Kids today, eh? Can’t take a teacher throwing a backpack at them.
The story out of Mankato about the lawsuit against a teacher who threw the backpack at a sleeping student comes, coincidentally, as some old high school chums and I on Facebook last night were remembering the
drill sergeants teachers we had in the ’70s.
“Bill Provenzani was one of the worst teachers,” one old pal noted. “Industrial Arts at BF. He seemed to take delight in belittling students. He pinned me against the wall one day. Today that’d be a court case.”
You don’t say.
Let’s check today’s Mankato Free Press:
Officer Thomas Winsell was told a student identified as K.M.B. in the complaint was watching a slide show with other students in Shoemaker’s class when the alleged assault occurred. The student, who was 17 at the time but recently had a birthday, said he wasn’t feeling well and was tired, so he put his head down on his desk.
Shoemaker, 53, had been talking during the slideshow but stopped talking after the student put his head down, the complaint said. The student reported he heard Shoemaker walk toward him before he was hit on the head with the backpack. Staff at the high school weighed the backpack after the incident and determined it weighed 11 pounds when it was thrown at the student’s head, the complaint said.
When the student lifted his head, Shoemaker was “in his face” and yelling at him, he reported. Shoemaker then asked the student if he was a leader on the football team and a leader on the wrestling team. When the student said he was, Shoemaker told him he should be a leader in the classroom as well, according to the complaint.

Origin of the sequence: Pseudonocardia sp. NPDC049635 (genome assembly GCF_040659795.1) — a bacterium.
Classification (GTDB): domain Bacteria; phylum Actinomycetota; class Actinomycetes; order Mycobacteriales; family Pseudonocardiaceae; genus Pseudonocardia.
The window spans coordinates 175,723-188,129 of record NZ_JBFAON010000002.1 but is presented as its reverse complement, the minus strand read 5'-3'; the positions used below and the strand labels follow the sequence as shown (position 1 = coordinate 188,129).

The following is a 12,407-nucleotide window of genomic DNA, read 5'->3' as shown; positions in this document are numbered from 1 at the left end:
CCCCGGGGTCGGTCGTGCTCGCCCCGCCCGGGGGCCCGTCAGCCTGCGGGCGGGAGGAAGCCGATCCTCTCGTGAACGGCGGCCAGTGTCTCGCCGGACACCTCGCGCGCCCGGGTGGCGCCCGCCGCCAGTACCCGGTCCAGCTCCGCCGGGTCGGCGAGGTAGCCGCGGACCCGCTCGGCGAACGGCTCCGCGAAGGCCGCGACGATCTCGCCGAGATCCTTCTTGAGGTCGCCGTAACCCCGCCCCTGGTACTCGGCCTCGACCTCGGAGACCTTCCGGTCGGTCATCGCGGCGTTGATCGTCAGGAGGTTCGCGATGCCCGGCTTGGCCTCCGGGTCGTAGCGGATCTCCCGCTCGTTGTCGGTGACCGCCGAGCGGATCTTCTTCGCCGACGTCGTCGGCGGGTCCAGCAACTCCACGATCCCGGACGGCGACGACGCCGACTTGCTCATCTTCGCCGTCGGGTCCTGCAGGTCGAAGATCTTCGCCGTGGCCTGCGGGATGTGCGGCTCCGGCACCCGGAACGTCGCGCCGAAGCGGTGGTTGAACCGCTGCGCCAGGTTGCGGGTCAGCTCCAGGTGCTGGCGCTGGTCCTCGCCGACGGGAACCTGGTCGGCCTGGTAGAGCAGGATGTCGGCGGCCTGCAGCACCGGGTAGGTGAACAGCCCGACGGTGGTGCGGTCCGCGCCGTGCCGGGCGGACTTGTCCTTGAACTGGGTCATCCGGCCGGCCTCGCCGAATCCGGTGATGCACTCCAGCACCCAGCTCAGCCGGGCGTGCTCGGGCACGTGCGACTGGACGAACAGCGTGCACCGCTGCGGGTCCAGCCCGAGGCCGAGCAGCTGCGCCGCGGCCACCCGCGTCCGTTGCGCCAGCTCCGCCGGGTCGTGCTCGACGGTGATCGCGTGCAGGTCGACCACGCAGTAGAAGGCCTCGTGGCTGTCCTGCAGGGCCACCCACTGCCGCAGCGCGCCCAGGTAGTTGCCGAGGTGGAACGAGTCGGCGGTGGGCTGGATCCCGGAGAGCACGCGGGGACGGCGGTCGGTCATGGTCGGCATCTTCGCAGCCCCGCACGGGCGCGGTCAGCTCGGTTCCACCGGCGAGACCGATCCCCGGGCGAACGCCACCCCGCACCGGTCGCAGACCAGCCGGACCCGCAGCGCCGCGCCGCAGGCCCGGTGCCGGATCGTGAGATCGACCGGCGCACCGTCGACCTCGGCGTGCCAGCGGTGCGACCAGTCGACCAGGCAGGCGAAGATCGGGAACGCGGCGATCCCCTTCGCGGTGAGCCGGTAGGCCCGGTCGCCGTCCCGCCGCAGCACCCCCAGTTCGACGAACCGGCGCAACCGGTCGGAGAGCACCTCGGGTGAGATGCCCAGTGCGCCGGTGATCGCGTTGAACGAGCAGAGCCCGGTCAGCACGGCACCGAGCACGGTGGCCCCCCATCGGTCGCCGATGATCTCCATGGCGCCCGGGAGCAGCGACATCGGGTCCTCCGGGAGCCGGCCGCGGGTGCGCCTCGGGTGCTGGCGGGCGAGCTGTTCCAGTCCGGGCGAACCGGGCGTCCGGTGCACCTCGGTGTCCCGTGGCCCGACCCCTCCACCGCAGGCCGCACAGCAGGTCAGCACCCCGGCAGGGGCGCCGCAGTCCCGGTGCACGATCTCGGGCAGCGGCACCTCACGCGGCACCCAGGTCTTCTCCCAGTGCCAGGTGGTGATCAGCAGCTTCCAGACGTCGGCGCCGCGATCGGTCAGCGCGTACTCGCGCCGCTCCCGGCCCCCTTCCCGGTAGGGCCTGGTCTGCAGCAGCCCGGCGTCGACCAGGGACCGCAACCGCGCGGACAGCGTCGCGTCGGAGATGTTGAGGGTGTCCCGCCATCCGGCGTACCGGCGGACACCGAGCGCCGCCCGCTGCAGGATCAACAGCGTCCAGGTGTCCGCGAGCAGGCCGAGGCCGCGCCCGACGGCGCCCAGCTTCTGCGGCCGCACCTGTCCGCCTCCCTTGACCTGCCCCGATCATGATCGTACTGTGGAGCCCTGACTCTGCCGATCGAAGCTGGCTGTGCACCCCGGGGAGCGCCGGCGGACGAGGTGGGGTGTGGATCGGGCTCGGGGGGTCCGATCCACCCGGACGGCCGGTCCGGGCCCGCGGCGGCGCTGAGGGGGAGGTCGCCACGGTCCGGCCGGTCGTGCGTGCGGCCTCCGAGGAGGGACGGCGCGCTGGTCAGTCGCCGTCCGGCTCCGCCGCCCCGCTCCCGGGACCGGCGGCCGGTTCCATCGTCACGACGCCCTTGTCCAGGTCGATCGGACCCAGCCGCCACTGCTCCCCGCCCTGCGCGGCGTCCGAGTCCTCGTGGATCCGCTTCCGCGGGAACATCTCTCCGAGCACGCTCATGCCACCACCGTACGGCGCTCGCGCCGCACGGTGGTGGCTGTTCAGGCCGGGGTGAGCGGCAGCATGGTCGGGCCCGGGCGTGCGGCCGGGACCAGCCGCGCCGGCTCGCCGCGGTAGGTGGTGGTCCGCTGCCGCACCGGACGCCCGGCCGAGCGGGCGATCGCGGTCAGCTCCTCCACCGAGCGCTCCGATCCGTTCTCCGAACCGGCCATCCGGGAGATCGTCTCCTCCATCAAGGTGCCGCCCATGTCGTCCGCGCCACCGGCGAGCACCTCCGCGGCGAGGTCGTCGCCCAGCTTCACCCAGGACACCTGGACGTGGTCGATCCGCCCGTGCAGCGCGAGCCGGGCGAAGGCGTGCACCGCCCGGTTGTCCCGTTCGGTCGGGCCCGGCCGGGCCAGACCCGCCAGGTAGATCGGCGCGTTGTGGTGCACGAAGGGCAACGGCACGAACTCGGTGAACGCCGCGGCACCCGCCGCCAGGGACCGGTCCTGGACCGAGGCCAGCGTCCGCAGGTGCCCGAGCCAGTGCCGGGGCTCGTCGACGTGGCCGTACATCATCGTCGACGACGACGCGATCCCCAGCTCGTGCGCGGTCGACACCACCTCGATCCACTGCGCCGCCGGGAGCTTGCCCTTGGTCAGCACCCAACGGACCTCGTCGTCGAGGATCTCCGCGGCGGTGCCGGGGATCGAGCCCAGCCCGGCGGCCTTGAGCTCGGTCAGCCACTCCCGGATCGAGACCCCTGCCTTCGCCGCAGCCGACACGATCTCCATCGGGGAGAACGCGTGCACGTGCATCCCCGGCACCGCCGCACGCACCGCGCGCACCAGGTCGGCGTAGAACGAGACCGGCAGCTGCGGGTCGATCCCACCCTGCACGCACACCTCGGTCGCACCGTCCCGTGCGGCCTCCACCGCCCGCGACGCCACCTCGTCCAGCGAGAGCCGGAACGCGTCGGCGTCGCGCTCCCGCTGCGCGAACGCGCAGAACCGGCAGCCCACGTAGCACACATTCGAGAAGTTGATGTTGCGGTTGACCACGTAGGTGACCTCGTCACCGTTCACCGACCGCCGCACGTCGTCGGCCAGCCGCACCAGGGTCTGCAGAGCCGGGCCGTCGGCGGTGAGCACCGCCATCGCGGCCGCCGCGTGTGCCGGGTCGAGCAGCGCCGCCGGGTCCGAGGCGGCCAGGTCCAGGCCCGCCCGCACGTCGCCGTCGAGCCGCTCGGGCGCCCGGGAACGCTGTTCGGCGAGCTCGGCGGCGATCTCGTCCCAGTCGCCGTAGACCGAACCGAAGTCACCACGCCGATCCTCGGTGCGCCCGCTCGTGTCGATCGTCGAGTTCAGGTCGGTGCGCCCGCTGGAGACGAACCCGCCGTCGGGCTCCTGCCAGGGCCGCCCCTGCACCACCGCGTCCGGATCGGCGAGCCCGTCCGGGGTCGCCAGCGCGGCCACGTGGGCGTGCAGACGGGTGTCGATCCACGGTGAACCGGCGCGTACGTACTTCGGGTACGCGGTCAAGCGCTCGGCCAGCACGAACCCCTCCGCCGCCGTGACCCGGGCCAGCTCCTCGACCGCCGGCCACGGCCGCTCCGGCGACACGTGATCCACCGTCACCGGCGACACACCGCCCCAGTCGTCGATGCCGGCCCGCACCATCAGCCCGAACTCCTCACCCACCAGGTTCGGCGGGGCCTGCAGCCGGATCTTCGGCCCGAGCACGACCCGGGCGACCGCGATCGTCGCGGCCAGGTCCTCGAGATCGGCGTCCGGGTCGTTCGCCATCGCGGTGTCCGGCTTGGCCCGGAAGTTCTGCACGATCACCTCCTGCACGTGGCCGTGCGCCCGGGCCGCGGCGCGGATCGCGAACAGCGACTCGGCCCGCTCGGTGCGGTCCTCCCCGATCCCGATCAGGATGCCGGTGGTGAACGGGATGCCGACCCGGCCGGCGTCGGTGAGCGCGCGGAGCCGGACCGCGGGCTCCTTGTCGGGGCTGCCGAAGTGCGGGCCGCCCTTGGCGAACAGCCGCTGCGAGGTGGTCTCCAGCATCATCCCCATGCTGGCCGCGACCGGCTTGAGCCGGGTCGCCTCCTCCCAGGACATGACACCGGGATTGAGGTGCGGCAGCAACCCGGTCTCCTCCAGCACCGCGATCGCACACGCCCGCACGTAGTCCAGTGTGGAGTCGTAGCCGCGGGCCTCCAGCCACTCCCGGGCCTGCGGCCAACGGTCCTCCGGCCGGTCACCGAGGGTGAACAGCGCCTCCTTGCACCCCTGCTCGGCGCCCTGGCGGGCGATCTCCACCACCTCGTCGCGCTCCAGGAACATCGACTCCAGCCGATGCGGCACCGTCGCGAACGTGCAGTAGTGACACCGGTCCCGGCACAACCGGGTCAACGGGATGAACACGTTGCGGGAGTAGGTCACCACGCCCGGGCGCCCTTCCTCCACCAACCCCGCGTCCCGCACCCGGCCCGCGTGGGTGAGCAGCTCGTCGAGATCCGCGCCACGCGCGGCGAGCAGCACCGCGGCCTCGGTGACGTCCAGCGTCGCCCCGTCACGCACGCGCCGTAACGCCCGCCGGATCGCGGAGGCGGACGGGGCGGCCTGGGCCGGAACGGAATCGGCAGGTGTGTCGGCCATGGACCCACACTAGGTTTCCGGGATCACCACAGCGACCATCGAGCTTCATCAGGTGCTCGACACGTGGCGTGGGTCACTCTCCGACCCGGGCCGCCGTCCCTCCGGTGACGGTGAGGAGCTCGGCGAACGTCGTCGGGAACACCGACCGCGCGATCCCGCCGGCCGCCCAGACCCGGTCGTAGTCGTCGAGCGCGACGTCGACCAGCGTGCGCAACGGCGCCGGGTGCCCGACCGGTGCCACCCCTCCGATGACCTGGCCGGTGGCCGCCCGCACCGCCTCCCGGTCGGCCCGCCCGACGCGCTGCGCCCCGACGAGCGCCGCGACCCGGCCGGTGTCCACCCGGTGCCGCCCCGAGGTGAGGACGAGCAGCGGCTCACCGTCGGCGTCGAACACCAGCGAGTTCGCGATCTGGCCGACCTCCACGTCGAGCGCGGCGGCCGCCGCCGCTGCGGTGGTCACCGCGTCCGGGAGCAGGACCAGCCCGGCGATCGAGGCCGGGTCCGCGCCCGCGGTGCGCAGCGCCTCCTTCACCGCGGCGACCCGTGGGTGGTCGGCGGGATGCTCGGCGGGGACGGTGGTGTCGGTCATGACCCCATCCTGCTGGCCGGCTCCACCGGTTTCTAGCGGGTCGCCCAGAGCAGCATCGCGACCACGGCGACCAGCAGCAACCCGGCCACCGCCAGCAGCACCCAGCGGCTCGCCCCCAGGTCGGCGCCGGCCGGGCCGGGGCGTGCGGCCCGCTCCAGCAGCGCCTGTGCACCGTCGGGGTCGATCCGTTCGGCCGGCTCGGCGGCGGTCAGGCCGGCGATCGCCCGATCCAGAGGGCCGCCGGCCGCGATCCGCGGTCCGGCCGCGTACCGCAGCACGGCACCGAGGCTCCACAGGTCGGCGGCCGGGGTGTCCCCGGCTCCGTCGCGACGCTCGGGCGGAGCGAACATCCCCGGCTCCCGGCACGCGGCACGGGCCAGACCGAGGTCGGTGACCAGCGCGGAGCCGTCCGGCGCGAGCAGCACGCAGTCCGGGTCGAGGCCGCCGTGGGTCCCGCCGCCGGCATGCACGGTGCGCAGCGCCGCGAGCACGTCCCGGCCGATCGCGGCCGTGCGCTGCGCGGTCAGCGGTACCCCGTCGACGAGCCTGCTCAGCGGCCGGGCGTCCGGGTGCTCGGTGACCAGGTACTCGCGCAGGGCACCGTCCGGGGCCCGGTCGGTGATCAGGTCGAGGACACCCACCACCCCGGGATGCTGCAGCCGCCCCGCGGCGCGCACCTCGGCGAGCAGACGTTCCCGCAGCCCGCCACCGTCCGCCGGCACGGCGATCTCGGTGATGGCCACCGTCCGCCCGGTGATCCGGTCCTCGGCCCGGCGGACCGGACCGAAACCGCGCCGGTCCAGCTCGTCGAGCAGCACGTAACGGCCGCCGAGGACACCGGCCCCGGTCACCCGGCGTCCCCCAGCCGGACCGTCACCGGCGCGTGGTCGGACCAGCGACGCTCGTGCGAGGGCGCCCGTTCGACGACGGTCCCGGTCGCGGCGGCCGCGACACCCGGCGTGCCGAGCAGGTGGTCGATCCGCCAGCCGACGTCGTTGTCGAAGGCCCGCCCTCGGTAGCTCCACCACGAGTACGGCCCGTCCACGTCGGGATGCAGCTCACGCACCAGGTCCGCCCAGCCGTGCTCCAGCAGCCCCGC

Shoemaker also asked the student to stay after class to talk to him. During that discussion, Shoemaker told him he had a temper and apologized for throwing a backpack at him, the student reported.
As usual, the school is citing data privacy rules for not saying whether the teacher has been suspended.
Discussion point: Describe the worst teacher you ever had.
The economy must be getting better; more employees are quitting their jobs. In August, 2,364,000 workers quit, according to APM’s Marketplace.
“People quit jobs when they have an opportunity to go someplace else,” said Peter Cappelli, a professor of management at Wharton, told the show “Most everybody who quits voluntarily steps immediately into another job.”
The fascinating part? The economy needs people to quit their jobs to open up new opportunities.
But there’s a more important reason, for many people, according to Time. If people don’t quit their jobs, salaries don’t go up:
…if people are leaving their jobs for better options, either real or perceived, you can bet that money is one of the issues. Real wage growth has been stagnant in the U.S. for a decade, which is one reason our economy continues to putter along, given that consumer spending is such a large component on GDP. Pressure on employers to lift wages ultimately lifts spending.
What’s wrong with this Hallmark ornament?
Hallmark says it’s surprised at the reaction to changing the lyrics of “Deck the Halls,” which, of course, refers to “gay apparel,” and has since the 1600s.
“When the lyrics to ‘Deck the Halls’ were translated from Gaelic and published in English back in the 1800s, the word ‘gay’ meant festive or merry. Today it has multiple meanings, which we thought could leave our intent open to misinterpretation,” Hallmark says.
Where would Hallmark get the idea? Maybe here.
Christine Negroni, who writes the Flying Lessons blog for the Seattle PI website, has never been a fan of allowing electronic devices to be used at critical parts of an airline flight. She says there’s plenty of evidence to support the safety precautions of not using the devices.
But, she writes, yesterday’s decision by the FAA to allow people to use their devices during such times acknowledges a reality — people just had to have their devices and, besides, they don’t believe the warnings, which were repeated with yesterday’s announcement.